- The Writing Revolution– From the Atlantic, this information that every educator, particularly those in the humanities, should take to heart. In short, it is the realization that schools have been failing to teach students how to logically compose their thoughts and use their own native language. Once the problem is identified, educators have begun to systematically teach language and writing composition from a young age. This is something I very much support since I often feel the need to teach this information to my students who have reached college without being able to write. Likewise, I feel that teaching these underlying skills will best prepare students for life.
- Anti-Japan protests: Outrage to a point– An article in the economist about a series of protests in China about Japan. Some of the people involved suspect that mixed in with the ever-present and historic tension between Japan and China is suppressed social unrest in China.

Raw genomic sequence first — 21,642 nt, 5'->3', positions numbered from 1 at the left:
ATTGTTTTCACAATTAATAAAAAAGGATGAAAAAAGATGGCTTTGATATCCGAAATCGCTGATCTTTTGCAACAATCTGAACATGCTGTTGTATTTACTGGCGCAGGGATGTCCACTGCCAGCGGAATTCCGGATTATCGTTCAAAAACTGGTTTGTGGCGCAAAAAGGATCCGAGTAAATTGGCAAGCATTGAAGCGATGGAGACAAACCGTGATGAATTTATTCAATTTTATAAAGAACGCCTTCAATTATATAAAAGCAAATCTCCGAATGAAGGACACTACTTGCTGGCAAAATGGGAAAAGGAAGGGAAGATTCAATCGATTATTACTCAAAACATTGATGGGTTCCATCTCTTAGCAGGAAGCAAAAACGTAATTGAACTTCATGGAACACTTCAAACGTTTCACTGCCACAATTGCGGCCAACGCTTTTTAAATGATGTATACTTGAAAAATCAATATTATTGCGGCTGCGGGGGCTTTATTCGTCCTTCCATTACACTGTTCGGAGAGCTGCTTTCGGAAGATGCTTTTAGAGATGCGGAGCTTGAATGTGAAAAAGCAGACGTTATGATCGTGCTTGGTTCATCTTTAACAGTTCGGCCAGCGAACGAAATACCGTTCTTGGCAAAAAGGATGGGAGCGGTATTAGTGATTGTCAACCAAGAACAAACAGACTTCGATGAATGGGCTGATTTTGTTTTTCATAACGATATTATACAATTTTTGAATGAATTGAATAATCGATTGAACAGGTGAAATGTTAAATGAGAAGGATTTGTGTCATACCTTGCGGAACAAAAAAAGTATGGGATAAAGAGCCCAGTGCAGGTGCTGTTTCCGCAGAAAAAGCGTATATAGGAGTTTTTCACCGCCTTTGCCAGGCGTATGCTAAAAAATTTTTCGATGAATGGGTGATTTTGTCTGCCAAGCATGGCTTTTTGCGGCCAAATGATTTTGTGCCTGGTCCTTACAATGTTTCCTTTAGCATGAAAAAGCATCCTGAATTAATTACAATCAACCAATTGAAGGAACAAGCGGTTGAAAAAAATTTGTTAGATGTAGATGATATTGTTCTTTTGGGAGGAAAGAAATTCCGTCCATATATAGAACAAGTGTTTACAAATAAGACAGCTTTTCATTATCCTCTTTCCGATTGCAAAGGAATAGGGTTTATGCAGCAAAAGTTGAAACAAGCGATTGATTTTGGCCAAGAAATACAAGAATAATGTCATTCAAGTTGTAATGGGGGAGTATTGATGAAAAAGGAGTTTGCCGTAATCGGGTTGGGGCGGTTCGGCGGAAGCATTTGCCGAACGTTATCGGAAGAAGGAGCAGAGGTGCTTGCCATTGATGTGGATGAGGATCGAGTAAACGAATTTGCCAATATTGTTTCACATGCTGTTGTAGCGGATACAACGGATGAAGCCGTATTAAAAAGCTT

- Minnesota Twins Joe Mauer-A rosy account of the catcher Joe Mauer and his efforts to overcome injuries.
- Western Lifestyle Leading to Dangerous Bacterial Imbalances– An article in Spiegel suggesting that western lifestyles are leading to a number of health issues because essential bacteria transfers and growths are not taking place.
- Want to Change Academic Publishing?– An article in the Chronicle suggesting that academics should stop giving away labor to for-profit publishers on behalf of peer reviewed journals. The author’s idea is that work done for journals put out by non-profit presses could be considered pro bono, but if the press is in the business of making money (and limiting access to articles), then doing the work pro bono is absurd. Publishing peer reviewed writing is the toughest publishing job by academics and is done without immediate financial reward. I am not sure that a change is viable, at least in the short term, because articles help earn jobs so there is a sort of financial gain obliquely.
As always, comments encouraged. What else is out there?